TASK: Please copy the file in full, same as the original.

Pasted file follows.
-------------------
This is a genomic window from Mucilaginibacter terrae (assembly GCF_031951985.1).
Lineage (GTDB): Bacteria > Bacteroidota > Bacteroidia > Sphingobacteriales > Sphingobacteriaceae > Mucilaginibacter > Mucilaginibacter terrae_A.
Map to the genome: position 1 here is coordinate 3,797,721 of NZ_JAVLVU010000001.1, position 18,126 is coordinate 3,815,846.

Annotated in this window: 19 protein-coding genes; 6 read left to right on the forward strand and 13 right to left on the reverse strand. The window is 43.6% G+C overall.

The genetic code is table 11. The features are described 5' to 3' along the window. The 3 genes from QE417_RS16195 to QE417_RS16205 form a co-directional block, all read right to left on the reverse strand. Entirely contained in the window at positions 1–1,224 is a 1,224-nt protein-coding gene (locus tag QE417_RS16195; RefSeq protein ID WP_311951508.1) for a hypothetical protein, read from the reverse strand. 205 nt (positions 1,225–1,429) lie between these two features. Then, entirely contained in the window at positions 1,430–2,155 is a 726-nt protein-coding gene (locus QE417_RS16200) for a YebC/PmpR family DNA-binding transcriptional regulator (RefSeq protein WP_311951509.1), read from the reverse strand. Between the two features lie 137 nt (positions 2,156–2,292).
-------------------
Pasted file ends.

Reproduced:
This is a genomic window from Mucilaginibacter terrae (assembly GCF_031951985.1).
Lineage (GTDB): Bacteria > Bacteroidota > Bacteroidia > Sphingobacteriales > Sphingobacteriaceae > Mucilaginibacter > Mucilaginibacter terrae_A.
Map to the genome: position 1 here is coordinate 3,797,721 of NZ_JAVLVU010000001.1, position 18,126 is coordinate 3,815,846.

Annotated in this window: 19 protein-coding genes; 6 read left to right on the forward strand and 13 right to left on the reverse strand. The window is 43.6% G+C overall.

The genetic code is table 11. The features are described 5' to 3' along the window. The 3 genes from QE417_RS16195 to QE417_RS16205 form a co-directional block, all read right to left on the reverse strand. Entirely contained in the window at positions 1–1,224 is a 1,224-nt protein-coding gene (locus tag QE417_RS16195; RefSeq protein ID WP_311951508.1) for a hypothetical protein, read from the reverse strand. 205 nt (positions 1,225–1,429) lie between these two features. Then, entirely contained in the window at positions 1,430–2,155 is a 726-nt protein-coding gene (locus QE417_RS16200) for a YebC/PmpR family DNA-binding transcriptional regulator (RefSeq protein WP_311951509.1), read from the reverse strand. Between the two features lie 137 nt (positions 2,156–2,292).